# Simulating a circuit design to produce stable nano ampere

Hi, I am totally unfamiliar with regards to simulating electrical circuit and quite lost on proceeding.

I am thinking of using the ngspice features in kicad to simulate the circuit response.

The attached picture is the schematics of a circuit board I have that is suppose to be able to supply a steady current within nano-ampere range to a 100M ohm thermistor on the left hand side of circuit. The right is the circuit is connected to a 12 voltage power supply and ground. However I am totally stuck on how to simulate the expected current/voltage on the left hand side.

Would appreciate any advice how I can get this simulate properly. It is an old design where I have already the circuit itself physically. It is just that I am unable to test it therefore would love to use simulation to verify its functionality.

Cheers,
Danny

I cannot say about the circuit you have chosen. Personally i would have imagined a howland current source. With a lower value resistor like 10k strapped from the op amp output to ground to keep the output transistors biased on.

After some search, I think the problems lies with 2sc1815 FET.

Anyone have some ideas on overcoming this issue?

Perhaps you should have done a little more research, the 2SC1815 is an NPN BJT, not a FET.

Pardon me, It is a design of more than 20 years old. should have google the component of it. Still I am lost on this. I am suppose to make this old design work(as in produce nano amperage of left side). Though aint so sure how I can simulate it to work properly.

The focus of this forum in mainly on using kicad. The expertise in simulation is a bit limited. You might need to head over to a more specialized forum where simulation is better represented.

Perhaps @holger can recommend a forum?

He/She has the physical circuit but canâ€™t test it so wants to simulate it but doesnâ€™t seem to understand what the circuit is supposed to do. Sounds like homework to me. Just do the math.

A suitable forum:

The circuit breaks into 3 parts, The right part with the transistor is just a pseudo voltage reference, The middle is a range switch, The potentiometer allows you to set your node voltage (literally a potential divider) and the left most part is the supply impedance, either direct or via a 1M resistor.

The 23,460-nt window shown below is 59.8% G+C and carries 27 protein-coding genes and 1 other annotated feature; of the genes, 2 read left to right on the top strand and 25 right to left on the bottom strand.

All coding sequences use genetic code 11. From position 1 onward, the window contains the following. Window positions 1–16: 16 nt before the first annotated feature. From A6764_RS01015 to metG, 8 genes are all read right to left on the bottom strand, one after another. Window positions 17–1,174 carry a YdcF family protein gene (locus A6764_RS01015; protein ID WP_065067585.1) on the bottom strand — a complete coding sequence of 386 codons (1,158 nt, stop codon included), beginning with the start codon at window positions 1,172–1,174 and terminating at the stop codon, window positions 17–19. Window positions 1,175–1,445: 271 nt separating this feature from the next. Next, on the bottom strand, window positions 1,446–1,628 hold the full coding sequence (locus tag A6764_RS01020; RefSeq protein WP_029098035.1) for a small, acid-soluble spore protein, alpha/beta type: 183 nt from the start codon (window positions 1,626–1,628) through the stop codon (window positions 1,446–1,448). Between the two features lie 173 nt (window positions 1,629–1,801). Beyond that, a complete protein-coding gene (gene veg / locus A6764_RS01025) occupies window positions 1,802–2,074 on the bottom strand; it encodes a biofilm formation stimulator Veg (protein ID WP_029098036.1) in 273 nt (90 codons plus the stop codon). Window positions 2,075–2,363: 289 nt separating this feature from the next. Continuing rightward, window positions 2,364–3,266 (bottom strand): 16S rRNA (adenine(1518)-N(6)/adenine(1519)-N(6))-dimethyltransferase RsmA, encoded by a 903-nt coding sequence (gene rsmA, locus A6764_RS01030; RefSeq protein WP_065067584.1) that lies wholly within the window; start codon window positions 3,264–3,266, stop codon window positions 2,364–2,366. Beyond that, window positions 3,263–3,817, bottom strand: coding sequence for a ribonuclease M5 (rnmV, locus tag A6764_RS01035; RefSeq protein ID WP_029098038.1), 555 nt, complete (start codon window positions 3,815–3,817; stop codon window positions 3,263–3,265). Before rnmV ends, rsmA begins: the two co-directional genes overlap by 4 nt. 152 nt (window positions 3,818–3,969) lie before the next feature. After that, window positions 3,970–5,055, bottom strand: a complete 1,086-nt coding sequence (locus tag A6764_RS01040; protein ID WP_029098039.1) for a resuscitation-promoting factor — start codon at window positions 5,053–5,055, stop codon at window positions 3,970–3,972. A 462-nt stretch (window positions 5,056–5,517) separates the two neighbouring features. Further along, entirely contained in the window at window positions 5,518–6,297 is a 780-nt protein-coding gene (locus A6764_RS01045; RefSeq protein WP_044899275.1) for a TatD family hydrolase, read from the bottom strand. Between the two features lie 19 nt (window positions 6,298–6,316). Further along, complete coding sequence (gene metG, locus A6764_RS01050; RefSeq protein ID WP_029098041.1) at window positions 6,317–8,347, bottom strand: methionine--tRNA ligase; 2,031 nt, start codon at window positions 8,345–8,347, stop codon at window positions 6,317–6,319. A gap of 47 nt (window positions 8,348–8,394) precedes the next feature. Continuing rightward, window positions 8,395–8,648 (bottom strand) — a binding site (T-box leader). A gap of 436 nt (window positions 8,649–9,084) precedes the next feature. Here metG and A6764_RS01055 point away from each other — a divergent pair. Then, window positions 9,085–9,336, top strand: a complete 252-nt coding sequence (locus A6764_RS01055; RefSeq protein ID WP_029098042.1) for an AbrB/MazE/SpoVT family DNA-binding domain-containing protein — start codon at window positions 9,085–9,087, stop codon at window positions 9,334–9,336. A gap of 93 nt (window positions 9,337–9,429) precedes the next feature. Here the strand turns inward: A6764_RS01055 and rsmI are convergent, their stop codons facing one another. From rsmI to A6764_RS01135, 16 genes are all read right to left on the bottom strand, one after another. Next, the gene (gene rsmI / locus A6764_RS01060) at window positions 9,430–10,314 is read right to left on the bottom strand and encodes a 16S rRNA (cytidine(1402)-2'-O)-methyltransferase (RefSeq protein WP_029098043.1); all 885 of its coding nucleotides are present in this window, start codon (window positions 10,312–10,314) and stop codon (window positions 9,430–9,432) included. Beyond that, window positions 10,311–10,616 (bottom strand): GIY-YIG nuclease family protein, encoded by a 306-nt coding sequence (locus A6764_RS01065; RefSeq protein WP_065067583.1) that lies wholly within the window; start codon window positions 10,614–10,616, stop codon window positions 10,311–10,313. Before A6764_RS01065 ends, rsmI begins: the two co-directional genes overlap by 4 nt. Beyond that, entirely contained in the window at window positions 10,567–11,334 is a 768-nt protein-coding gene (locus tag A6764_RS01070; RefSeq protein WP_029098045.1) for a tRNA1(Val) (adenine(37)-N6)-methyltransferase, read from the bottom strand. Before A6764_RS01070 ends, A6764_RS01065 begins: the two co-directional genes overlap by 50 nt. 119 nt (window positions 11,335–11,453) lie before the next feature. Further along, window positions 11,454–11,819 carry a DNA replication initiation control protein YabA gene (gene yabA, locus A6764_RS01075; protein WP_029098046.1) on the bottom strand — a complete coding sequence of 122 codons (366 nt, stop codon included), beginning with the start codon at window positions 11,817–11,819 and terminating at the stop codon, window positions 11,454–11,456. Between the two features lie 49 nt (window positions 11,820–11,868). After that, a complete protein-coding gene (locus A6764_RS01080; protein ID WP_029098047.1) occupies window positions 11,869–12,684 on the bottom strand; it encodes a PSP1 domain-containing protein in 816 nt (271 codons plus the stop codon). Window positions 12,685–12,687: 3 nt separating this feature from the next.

To me this does not comply to a â€śstableâ€ť nano amp source, below is the kind of circuit I would imagine for the task, The potentiometer sets the current, and it regulates that current as best it can. currently is for 0-500nA over the pot range.

http://www.falstad.com/circuit/circuitjs.html?cct=\$+1+0.000005+10.20027730826997+58+5+50 a+256+160+368+160+0+15+-15+1000000+1.3516169805946276+1.3516318483814143 w+368+160+368+96+0 w+368+160+368+224+0 r+256+224+368+224+0+1000000 r+256+96+368+96+0+1000 r+256+96+144+96+0+10000 r+144+224+256+224+0+10000000 w+256+176+256+224+0 g+144+96+144+128+0 w+256+96+256+144+0 w+256+224+256+272+0 s+304+272+304+352+0+1+false w+256+352+304+352+0 g+256+352+256+384+0 w+256+272+304+272+0 x+187+67+217+70+4+24+R1 x+300+67+330+70+4+24+R2 x+185+259+215+262+4+24+R3 x+298+259+328+262+4+24+R4 x+184+320+229+323+4+24+load 174+112+192+144+240+0+10000+0.005+Resistance g+112+256+112+272+0 R+112+192+112+176+0+0+40+5+0+0+0.5 162+256+272+256+352+1+2.1024259+1+0+0+0.000009999999999999999 o+10+64+0+4097+2.5+0.00009765625+0+2+10+3

A tip for better looking responses:
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Basically quite simple to simulate using LTSpice. You need to know the value of the potentiometer - and have a model of the transistor.

Models of historic transistors are a problem.
But you can use any other npn to get the principle.
But everything with this circuit depends on the accuracy of the 12V supply.
This also was a problem in the old days, and the transistor does not improve much.

I guess itâ€™s a MIL or Aerospace project. I have much experience in replacements in this area - and dealing with some people that donâ€™t understand and just stick to some papers. Systems going back to good old 70s.

This circuit (part of it) makes sense, but why opamp circuitry shunting the load (and thus changing current set by the resistor/pot combo and making the circuit potentially unstable)?

zega, That potentiometer is the adjustment of what current you want it to regulate at, I chose a low value just to skip using an op amp buffer for that signal.

The potentiometer will not make it unstable, Its only when moving it, it may cause some weirdness if your using a cheap potentiometer. as its only the set point, once in place the op amp will regulate to that

A possible suggestion if your concerned would be to add a buffering op amp, allowing you to use something like a 100K potentiometer with a small capacitance to ground to smooth out any weirdness when changing set point.

My concern was not with potentiometer , it is with opamp+network that is shunting the load/outputâ€¦

The op amp is shunting or supplying current to make its output node provide and regulate a given current, E.g. why I included a switch with an LED in that example, It regulates the voltage on that node to provide X amount of current, more or less independant of the load. be it a short, or any value resistor up until the op amps output saturates.

The potentiometer is just acting as a bias (or a set point) seeing as the original circuit implied range switches and a pot to adjust the amount of current, I felt like I should include the same. the one in that example would be 0-500nA

The exact circuit name is a â€śHowland current sourceâ€ť if you would like to know more about them.

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